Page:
A class-action lawsuit filed against a leading Westchester brokerage accuses the firm of using “bait-and-switch” tactics to lure clients into forfeiting their right to dedicated representation.
The suit alleges that Houlihan Lawrence, a Berkshire Hathaway affiliate that is active in Westchester, Fairfield, Dutchess and Putnam counties, failed to fully disclose the details of its dual-agency policy and other conflicts of interest. Accusations that the agency categorically denies.
“A former client has filed a lawsuit against our company and we deny allegations in the complaint,” a company statement reads. “Houlihan Lawrence has been dutifully serving our clients for 130 years and is confident in our business practices. We will continue to represent our buyer and seller clients with integrity.”
In a dual-agent transaction, one agent or agency represents both the buyer and seller. Because these arrangements can negate an agent’s negotiating incentives, brokers are required by law to disclose the risks and downsides involved.
The complaint filed in Westchester County Supreme Court on July 14 quotes a former New York State Department attorney as saying: “if dual agency is disclosed properly, there isn’t anyone in their right mind who would agree to it.”
Filed by the law firm Boies Schiller Flexner LLP, Pamela Goldstein v. Houlihan/Lawrence Inc. claims the brokerage failed to educate thousands of clients on the specifics of its dual agency arrangements since at least 2011. It seeks restitution for commission payments and legal fees for all impacted parties.
“Dual agency was never intended to be a routine business practice. In fact, the law makes it extraordinarily difficult for real estate brokers like Houlihan Lawrence to lawfully act as a dual agent,” Jeremy Vest, a partner at Boies Schiller Flexner, said. “But Houlihan Lawrence has aggressively used dual agency and has taken over the Westchester County real estate market in the process.”
Last year, Pamela Goldstein, a Westchester-based lawyer, purchased a home in White Plains using Houlihan Lawrence as its buyer’s agent.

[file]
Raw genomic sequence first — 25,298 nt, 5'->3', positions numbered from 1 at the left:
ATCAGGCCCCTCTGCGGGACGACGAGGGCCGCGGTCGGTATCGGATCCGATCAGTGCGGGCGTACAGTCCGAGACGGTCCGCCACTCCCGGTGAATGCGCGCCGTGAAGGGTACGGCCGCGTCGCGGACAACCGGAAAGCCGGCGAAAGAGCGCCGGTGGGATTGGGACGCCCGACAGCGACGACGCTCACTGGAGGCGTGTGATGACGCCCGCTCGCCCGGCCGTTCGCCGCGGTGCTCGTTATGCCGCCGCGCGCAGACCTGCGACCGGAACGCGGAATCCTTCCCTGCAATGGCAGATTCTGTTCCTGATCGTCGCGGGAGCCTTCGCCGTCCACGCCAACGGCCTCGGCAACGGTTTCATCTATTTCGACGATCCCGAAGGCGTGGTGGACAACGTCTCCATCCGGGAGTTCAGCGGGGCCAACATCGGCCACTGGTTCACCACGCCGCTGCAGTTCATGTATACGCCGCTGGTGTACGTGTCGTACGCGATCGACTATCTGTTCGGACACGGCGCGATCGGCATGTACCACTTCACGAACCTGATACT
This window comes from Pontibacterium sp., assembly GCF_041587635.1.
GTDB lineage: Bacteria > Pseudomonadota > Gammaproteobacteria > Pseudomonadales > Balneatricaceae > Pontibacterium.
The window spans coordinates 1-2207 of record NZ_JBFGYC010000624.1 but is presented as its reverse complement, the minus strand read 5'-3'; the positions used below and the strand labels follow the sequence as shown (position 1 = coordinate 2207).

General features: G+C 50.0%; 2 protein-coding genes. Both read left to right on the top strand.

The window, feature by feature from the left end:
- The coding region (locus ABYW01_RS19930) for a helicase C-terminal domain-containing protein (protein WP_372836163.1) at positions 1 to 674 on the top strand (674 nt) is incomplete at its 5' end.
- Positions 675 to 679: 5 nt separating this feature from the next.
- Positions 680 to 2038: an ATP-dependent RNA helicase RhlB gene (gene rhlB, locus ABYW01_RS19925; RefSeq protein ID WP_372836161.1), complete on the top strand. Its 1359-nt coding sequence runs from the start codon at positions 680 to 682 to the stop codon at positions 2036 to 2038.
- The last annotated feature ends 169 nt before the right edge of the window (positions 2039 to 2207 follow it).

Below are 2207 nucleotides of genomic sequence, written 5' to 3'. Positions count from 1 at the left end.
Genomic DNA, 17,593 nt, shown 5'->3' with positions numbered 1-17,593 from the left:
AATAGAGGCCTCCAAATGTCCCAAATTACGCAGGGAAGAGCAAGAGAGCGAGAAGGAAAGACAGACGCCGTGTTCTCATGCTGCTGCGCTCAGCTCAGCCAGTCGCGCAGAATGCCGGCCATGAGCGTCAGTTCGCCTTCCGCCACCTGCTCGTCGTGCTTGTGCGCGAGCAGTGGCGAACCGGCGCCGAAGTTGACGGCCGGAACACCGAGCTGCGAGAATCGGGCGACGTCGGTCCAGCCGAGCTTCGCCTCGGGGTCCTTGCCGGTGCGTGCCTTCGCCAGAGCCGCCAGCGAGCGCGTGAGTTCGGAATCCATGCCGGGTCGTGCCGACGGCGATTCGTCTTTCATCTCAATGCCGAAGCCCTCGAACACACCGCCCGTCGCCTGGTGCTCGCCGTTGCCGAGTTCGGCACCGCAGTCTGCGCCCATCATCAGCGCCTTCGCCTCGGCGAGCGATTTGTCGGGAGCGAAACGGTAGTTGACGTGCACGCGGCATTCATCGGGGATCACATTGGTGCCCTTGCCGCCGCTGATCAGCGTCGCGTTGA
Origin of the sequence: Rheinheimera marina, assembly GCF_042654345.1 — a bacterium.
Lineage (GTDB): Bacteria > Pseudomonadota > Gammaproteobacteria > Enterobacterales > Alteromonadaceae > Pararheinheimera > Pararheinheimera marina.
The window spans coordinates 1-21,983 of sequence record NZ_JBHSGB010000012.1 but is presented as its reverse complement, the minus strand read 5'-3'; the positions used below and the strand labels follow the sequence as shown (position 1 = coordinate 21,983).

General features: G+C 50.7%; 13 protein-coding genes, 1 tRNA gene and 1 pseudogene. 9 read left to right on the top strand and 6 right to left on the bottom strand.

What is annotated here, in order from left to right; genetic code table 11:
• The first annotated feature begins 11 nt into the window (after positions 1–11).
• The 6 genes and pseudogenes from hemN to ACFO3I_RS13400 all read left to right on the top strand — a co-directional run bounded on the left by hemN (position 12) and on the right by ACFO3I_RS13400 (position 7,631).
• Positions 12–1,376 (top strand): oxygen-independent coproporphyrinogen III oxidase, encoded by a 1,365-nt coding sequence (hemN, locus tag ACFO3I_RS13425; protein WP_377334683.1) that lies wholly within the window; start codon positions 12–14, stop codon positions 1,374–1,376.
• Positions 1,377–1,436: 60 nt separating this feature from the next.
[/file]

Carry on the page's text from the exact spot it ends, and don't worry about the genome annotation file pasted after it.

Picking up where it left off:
Unaware that her buyer’s agent both worked for and was related to the seller’s agent on the other end of the transaction, Goldstein said she feels she was unfairly pressured into a bidding war for the property, which she ultimately purchased for $40,000 more than the asking price.
“My agent didn’t even tell me that the listing agent he was supposed to be negotiating against on my behalf was not only his boss but also his brother-in-law,” Goldstein said. “I was shocked to realize Houlihan Lawrence couldn’t be trusted to disclose such an egregious conflict of interest.”
Although Goldstein is the only plaintiff named in the complaint, a spokesman said Boies Schiller Flexner has reached out to other former Houlihan Lawrence clients and been contacted by others in the days since the filing was announced.
The suit alleges that the agency breached its fiduciary duties to its clients and used ill-gotten gains to fuel its ascendance to the top of New York’s northern suburban real estate market.
William Ohlemeyer, another partner at Boies Schiller Flexner, said he hopes the class-action suit will discourage other agencies from resorting to similar measures in the future.
“This suit seeks to ensure that, going forward, no homebuyer or seller in the tri-county area enters into a dual-agent transaction without fully understanding that they are giving up their right to be represented by an agent who is loyal to them—and only to them—throughout the entire transaction,” Ohlemeyer said.